How LG OLED TVs can recreate the Aurora Borealis

Bringing the clear black night sky back

TODO alt text

It’s a sad fact that today most people can’t witness the true beauty of stars – or events like the Aurora Borealis (Northern Lights) due to light pollution. The brilliant river of stars known as the Milky Way that has dominated the night sky and human imaginations since time immemorial is no longer visible to one third of the Earth’s population.

Modernity has brought increased convenience and comfort to countless lives, but there have been unintended consequences as well. Increasing urbanisation has caused more and more people worldwide to lose their primal connection with nature, something that is almost impossible to replace by technology alone.

A light pollution map recently published by the Journal of Science Advances has increased global interest in the negative effects of light pollution. Smog and sludge are easy to see, but the effects of light pollution are difficult to quantify until we look up and watch as the dwindling number of stars that once animated the night sky are snuffed out one by one.

Cutting-edge OLED Display Technology Recreates the Beauty of Iceland

LG was inspired by the worldwide effort to combat light pollution and has implemented its advanced OLED technology to help bring this important issue to greater public attention. Just as the elimination of light pollution allowed the people of Reykjavik to see the beauty of the pure night sky, the perfect black of LG OLED TVs heightens contrast and allows for richer images. 

Having eliminated backlight panels, OLED TV offers the purest black and the most accurate colour reproduction possible. This allows viewers to feel as if they are seeing the actual night sky, free of light pollution.

Held on 20 July, The Lights Out Stars On Concert began after a short introduction from Magnason – the driving force behind the 2006 black-out campaign in Reykjavik, and the project’s creative director Lewis Hilsenteger of Unbox Therapy – a YouTube star with five million subscribers. 

Three high-profile Icelandic musicians – Ásgeir, GusGus and Ólafur Arnalds then took the stage one by one and performed in front of a display which featured 40 OLED screens and a combined 330,000,000 self-emitting OLED pixels. 

Displaying lifelike, immersive aurora footage harmonised with the ambient music being produced onstage, LG’s OLED screens were instrumental in creating an unforgettable experience for the 1,000 guests in attendance.

The mind-blowing images of the northern lights used in the footage were captured on location in Iceland during the winter, the time of the year when the Aurora Borealis is most clearly visible.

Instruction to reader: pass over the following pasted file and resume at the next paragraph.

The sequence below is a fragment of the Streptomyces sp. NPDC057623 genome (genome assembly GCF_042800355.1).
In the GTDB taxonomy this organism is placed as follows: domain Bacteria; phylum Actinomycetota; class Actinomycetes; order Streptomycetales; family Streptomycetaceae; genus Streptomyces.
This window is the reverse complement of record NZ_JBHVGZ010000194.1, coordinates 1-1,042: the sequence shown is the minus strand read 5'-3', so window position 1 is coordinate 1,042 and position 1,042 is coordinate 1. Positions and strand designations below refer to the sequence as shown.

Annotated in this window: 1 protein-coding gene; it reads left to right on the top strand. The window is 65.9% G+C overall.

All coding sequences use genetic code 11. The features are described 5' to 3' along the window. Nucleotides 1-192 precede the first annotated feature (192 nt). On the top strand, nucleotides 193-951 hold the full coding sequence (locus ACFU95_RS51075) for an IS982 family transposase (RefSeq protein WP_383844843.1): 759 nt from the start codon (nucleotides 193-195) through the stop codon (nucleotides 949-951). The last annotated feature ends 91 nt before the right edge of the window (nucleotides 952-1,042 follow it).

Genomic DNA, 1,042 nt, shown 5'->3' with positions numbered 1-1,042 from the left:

Providing ultra-clear images of Iceland’s northern lights, wildlife, volcanic activity, glaciers, landscapes and more, the OLED TV Gallery at the Harpa Hall has also proven incredibly popular since opening to the public in July. 

Running until November 20th, the exhibit uses the LG G6 OLED TVs to showcase brilliant 4K photographs taken by leading Icelandic photographers.

NASA representative Rodney P. Grubbs praised the event stating “I like the blending of an art and technology. These kinds of event can inspire people and remind people of the fragility of this rock that we call Earth that we are all sharing together.”

“Technology is at its best when it enables people to have natural experiences that normally would require them to physically be somewhere. Most consumers may not necessarily know what they are missing when viewing content on old display technology; I noticed an immediate difference the moment I plugged OLED in. The superiority of OLED – particularly for content utilising darker colour palates – is immediately apparent.” said Lewis Hilsenteger of Unbox Therapy.

The holy grail of display tech

Because individual OLED pixels can emit light on their own, OLED TV is able to create the perfect shades of black and the infinite contrast ratio that are impossible with a backlight. OLED pixels emit the exact amount of light required, creating a strikingly crisp, smooth and clean picture that is pleasantly rich yet achieves convincingly subtle realism. 

Even the most advanced LCD TVs are limited by their reliance on backlight panels, leading to the light bleeding and inconsistent colour rendering that makes them incapable of accurately depicting the northern lights. However, OLED TV requires no backlight, making it unlike any other television on the market.